Next you need to press your new bearings outer races into the spindle. Your old races make excellent pressing tools to get the new ones in. Thanks to pma1123 for that tip. Be sure to press them in the right way also. They have a slight angle on them that is shaped like the bearing. I used a piece of 2 1/2" exhaust tubing along with the old races as pressing tools.
Race pressed in, again sorry about the blurry pic.
Now the new 92-95 Elantra rotor can be bolted onto the hub.
Next, grease the other bearing and slide the hub assembly into the spindle and press the other bearing on. Again be sure to press the bearing in correctly with the small end going toward the spindle. Once this is done lube the other seal and tap it in. I used a 1/4" extension to do this.
Well the hard part is over. Now it's time to bolt everything back up in the reverse order. Unless you destroyed the ball joint like I did. If so the lower arm will have to be removed from the car and the old one pressed out and new one pressed in. This is pretty simple so I'm not going to go in to detail here. Same thing with the outer tie-rod end. You loosen the hold down nut, screw the old one off and screw the new one on.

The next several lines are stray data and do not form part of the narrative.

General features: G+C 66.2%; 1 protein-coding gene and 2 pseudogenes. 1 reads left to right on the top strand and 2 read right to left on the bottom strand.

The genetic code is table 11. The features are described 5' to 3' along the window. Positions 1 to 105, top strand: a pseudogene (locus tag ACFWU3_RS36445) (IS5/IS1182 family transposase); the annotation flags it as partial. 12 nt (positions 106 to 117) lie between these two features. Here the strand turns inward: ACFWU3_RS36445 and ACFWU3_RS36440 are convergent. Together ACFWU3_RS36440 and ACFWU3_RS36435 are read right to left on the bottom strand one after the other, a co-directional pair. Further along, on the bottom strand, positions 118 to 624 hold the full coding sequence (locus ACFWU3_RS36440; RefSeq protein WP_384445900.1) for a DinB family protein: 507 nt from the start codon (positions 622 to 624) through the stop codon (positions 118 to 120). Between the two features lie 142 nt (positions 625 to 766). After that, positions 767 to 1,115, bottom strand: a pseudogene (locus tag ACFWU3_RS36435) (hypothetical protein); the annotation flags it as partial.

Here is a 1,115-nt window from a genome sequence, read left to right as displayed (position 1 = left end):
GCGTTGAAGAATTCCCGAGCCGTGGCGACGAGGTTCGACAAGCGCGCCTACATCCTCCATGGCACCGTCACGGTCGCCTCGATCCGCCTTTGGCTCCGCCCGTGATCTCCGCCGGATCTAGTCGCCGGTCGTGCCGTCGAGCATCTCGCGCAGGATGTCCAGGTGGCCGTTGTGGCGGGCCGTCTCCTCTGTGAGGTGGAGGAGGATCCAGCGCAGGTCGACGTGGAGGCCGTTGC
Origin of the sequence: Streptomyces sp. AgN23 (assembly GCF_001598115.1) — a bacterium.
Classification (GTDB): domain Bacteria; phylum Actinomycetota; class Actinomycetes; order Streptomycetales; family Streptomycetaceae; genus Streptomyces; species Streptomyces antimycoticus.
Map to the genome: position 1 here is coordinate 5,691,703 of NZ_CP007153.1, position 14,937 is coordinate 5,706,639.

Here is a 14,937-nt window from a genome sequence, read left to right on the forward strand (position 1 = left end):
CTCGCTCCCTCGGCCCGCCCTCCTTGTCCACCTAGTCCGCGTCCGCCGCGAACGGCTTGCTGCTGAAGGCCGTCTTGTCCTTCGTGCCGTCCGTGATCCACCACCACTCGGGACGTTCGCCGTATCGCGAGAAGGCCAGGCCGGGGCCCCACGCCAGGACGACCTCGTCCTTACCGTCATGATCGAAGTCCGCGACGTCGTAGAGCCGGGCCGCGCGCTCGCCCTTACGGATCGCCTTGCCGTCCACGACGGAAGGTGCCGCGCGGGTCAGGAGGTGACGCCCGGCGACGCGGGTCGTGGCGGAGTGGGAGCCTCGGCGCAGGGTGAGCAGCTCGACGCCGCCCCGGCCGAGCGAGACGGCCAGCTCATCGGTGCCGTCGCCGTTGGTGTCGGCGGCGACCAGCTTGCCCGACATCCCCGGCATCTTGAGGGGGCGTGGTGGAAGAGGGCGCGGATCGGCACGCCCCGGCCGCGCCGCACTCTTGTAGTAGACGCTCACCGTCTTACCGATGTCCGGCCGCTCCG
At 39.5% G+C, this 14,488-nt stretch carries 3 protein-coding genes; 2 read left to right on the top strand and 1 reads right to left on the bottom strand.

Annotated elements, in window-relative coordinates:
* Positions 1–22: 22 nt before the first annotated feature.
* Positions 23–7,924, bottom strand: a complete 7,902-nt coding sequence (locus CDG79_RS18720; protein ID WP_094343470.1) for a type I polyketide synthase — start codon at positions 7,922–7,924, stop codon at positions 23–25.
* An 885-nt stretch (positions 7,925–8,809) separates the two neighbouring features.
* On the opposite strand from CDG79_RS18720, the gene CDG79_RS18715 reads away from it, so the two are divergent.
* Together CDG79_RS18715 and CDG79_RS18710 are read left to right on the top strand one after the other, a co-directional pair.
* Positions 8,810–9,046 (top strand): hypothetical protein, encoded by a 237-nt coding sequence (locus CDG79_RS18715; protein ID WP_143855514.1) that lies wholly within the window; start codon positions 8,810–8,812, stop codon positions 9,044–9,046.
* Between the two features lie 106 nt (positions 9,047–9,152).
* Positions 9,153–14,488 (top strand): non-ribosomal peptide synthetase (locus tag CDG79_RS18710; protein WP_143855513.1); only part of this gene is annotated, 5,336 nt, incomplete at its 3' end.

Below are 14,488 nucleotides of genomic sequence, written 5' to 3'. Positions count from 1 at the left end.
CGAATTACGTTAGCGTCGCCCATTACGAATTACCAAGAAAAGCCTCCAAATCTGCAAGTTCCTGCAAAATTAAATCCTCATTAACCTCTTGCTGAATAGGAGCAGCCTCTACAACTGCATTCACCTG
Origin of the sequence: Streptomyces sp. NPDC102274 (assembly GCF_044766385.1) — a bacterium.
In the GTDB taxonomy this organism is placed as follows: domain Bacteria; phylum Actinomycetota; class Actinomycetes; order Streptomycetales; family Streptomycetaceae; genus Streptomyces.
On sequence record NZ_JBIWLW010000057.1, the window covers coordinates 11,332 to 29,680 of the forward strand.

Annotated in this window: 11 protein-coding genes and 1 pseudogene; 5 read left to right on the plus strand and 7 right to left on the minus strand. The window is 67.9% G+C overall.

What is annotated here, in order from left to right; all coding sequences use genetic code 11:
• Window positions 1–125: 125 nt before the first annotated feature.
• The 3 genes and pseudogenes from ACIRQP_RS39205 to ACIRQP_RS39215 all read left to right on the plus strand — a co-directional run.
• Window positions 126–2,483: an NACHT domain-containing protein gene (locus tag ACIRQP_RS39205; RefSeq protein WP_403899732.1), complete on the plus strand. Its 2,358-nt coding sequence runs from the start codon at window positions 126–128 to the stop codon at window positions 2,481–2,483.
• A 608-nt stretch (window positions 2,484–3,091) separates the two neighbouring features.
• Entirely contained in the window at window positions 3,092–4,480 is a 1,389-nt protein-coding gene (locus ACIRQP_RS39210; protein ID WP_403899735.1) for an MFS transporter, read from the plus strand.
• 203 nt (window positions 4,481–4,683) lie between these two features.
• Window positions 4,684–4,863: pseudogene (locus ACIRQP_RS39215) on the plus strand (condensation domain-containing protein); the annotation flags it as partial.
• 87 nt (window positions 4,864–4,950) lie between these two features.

Once the spindle is back on the car put your DSM caliper bracket on along with the new brake pads. I just left the stock caliper hanging until now because once you disconnect the brake line brake fluid will leak out. Have your new caliper ready to go on and loosen the brake line, screw it into the DSM caliper and bolt the caliper back on and retighten it with a 17mm wrench. Bleed the system, put your wheel back on and pat yourself on the back for a job well done.
After this modification I noticed that my brake pedal is a little softer than before. This is due to the front calipers being much larger than stock, therefore needing more fluid. I have a set of stainless lines coming in soon that should stiffen the pedal back up a bit. I also plan to upgrade to the much larger brake booster, proportion valve and master cylinder from the 92-95 Hyundai Elantra. This setup will be able to push more fluid also. I will be sure to update as I change something. Hope you guys enjoy!
I just wanted to add that since I completed the install I have swapped over to the stainless brake lines and the Elantra M/C and prop. valve. This brought my pedal pressure back up to where it was with the stock braking system. The pedal was a little soft with the larger front calipers, stock lines and M/C. I highly reccommend upgrading the M/C and brake lines if anyone else is planning on upgrading their front brakes with the Elantra parts.